The cold open works for Saturday Night Live, not so much for a nonprofit board meeting. Isn’t it respectful of board members’ time to launch directly into the business at hand? Even though it may seem that way, I’m not so sure. 

Nonprofit boards are fueled by many things. Most notably, of course, is an individual director’s connection to the mission. And, effective, thriving nonprofit organizations are led by board members who are committed partners in their leadership and governance roles. To be successful in this endeavor, board members need to trust each other. And, to build trust, they need to know each other. 

My observations, based on attending hundreds of board meetings as a consultant and a board member, suggest that board members tend to arrive ‘just in time’ for board meetings that go straight to business. The push to be efficient may diminish board members’ connection to their board buddies and impact their chance to enjoy the camaraderie of the board room. It bypasses acknowledging that everyone is back together to lead the organization. 

So, let’s imagine ways to foster trust, collegiality, and a companionable atmosphere:

  • Have a meal together, whether supplied by the nonprofit or BYO, if a board meeting takes place over a mealtime. (And please don’t get me started about the perils of ‘hangry’ board members.) As board members are nourished, their relationships to each other and the organization are nurtured.

  • Begin the meeting with a true welcome statement, rather than jumping directly into the agenda. It is always appropriate for a board chair to look around the table, make eye contact with board members, and express how good it is to be together again doing the work of the organization.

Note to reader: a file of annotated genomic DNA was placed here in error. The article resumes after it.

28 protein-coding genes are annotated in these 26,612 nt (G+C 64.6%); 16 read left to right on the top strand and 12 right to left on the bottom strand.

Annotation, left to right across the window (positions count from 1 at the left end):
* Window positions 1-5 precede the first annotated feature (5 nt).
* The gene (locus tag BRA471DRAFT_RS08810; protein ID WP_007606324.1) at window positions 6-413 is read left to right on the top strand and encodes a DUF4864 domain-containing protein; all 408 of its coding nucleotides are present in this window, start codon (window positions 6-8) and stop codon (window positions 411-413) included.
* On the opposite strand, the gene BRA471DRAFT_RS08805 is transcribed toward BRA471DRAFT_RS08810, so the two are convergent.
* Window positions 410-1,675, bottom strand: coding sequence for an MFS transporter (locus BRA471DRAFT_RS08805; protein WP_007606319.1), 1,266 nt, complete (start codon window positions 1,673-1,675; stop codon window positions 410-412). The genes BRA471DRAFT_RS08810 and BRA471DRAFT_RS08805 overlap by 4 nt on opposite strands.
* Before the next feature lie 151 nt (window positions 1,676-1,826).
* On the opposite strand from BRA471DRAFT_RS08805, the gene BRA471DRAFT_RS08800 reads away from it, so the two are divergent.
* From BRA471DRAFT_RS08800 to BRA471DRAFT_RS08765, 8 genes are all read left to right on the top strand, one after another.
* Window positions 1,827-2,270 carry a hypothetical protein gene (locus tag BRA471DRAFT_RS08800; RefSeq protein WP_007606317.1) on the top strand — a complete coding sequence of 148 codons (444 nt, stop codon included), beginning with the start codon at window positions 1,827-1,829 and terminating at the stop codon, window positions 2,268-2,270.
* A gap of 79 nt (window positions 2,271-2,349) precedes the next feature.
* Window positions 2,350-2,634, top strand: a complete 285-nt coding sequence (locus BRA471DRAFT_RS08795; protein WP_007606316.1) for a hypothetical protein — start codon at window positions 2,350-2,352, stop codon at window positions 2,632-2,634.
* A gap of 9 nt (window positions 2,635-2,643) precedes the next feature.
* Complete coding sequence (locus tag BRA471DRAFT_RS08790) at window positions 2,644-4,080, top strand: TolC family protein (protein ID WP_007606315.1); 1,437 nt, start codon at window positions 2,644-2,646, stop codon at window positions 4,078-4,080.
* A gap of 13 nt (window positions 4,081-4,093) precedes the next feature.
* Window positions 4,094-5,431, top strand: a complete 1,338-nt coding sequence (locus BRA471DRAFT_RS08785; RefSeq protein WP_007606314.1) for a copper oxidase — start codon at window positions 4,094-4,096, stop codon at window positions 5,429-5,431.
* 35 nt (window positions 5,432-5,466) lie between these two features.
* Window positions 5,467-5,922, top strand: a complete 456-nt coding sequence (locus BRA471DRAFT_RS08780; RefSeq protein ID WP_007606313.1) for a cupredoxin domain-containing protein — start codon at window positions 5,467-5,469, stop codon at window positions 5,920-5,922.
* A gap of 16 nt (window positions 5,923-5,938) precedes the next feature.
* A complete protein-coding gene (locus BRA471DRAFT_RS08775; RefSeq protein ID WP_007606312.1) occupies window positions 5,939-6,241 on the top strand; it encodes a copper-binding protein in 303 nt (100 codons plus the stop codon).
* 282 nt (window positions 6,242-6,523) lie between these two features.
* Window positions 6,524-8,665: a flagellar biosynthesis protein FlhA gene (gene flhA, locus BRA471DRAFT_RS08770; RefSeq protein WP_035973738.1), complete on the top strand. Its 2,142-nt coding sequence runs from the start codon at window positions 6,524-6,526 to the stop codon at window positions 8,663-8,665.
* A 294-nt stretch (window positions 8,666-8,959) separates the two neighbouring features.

• Go around the table so each board member can share something personal that happened since the last meeting related to the organization or in general. Practices that promote ways for board members to learn more about each other promote bonding and build trust. 

Ensuring ways to build rapport increases the opportunity to get to know one’s colleagues. It boosts the satisfaction and cordiality that can so enrich the board experience. With the sense of friendliness that accompanies teamwork – and a board is a team – nonprofits reduce the risk of alienating some directors. Board members are less likely to put distance between themselves and the organization when board meetings are framed as welcoming and open, and the members know their colleagues. 

Next time you attend a nonprofit board meeting, take a moment to evaluate the feeling and flow. Make your voice heard and suggest changes to support an atmosphere that fosters connection, which is in everyone’s best interest, board member and nonprofit.

Parts of this post first appeared on the Association for Consultants to Nonprofits website in November 2019.